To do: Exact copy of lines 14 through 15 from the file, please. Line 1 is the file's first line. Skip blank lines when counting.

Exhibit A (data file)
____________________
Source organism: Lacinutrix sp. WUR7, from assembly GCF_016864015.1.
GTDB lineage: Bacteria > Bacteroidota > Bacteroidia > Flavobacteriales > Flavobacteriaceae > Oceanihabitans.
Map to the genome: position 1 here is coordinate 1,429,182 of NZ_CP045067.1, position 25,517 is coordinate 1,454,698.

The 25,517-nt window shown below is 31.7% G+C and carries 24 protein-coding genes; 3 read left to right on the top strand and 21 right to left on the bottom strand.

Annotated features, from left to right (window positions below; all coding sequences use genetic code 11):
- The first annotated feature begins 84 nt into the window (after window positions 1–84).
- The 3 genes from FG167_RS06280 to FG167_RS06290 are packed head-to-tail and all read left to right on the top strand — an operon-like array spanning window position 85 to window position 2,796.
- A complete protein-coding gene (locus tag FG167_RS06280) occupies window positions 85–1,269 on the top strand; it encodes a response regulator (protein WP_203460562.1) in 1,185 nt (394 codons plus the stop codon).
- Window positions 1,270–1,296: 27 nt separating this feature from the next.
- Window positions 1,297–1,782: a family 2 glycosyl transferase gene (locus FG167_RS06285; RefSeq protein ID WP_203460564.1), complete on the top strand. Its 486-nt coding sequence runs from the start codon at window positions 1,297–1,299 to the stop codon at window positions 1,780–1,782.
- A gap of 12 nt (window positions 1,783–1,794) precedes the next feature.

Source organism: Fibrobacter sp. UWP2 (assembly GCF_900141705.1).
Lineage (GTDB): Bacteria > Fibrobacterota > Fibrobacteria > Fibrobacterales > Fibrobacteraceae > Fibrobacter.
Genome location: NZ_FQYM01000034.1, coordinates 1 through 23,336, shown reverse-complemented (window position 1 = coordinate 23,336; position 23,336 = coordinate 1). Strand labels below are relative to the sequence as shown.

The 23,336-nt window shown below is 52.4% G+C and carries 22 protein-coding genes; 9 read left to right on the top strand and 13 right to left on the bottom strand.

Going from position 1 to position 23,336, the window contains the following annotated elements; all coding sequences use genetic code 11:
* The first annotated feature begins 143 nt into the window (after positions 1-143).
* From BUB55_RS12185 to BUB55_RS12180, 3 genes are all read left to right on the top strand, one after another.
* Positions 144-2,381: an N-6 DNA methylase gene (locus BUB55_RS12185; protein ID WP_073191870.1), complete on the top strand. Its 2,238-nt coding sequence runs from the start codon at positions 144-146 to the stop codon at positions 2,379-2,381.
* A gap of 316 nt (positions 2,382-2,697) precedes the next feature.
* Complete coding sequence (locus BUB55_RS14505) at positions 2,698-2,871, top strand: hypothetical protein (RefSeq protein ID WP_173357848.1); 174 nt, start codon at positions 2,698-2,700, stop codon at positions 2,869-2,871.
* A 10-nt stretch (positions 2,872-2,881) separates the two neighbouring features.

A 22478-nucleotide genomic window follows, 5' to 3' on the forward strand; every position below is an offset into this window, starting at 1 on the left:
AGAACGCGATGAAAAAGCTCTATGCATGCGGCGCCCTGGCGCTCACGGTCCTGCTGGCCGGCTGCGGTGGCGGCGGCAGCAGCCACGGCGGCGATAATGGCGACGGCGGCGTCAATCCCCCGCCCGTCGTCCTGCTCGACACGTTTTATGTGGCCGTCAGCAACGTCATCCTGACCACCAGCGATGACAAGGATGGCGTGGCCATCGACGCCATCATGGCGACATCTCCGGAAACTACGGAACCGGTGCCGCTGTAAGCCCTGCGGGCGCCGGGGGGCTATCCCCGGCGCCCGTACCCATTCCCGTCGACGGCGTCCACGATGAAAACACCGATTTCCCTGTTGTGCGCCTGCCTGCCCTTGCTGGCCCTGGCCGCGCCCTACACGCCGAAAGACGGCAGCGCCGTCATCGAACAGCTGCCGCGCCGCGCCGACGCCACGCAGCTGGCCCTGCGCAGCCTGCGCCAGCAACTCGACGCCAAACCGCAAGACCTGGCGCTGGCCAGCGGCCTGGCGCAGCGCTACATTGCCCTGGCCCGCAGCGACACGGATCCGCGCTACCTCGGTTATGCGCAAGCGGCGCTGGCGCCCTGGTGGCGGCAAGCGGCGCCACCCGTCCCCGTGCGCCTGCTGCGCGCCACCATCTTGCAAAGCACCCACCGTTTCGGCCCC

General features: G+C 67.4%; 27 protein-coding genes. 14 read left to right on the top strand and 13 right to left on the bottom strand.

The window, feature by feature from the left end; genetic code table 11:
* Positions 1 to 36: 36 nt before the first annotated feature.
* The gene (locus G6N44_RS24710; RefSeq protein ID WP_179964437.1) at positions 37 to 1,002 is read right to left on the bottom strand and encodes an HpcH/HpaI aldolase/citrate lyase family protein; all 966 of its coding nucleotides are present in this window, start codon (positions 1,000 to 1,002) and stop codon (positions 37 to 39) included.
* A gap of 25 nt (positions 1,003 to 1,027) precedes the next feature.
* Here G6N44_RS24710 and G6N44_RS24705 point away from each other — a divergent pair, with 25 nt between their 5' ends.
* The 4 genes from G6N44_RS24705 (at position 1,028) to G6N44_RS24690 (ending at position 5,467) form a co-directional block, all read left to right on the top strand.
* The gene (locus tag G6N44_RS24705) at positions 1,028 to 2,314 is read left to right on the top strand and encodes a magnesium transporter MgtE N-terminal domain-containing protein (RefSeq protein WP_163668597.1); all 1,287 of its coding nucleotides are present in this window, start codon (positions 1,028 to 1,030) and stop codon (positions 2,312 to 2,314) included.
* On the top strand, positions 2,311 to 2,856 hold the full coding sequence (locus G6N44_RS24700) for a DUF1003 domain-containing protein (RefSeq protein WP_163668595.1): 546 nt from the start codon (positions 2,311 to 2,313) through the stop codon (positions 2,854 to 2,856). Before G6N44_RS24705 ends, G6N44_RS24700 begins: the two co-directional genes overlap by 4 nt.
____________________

Genome location: NZ_FQYM01000034.1, coordinates 1 through 23,336, shown reverse-complemented (window position 1 = coordinate 23,336; position 23,336 = coordinate 1). Strand labels below are relative to the sequence as shown.

The 23,336-nt window shown below is 52.4% G+C and carries 22 protein-coding genes; 9 read left to right on the top strand and 13 right to left on the bottom strand.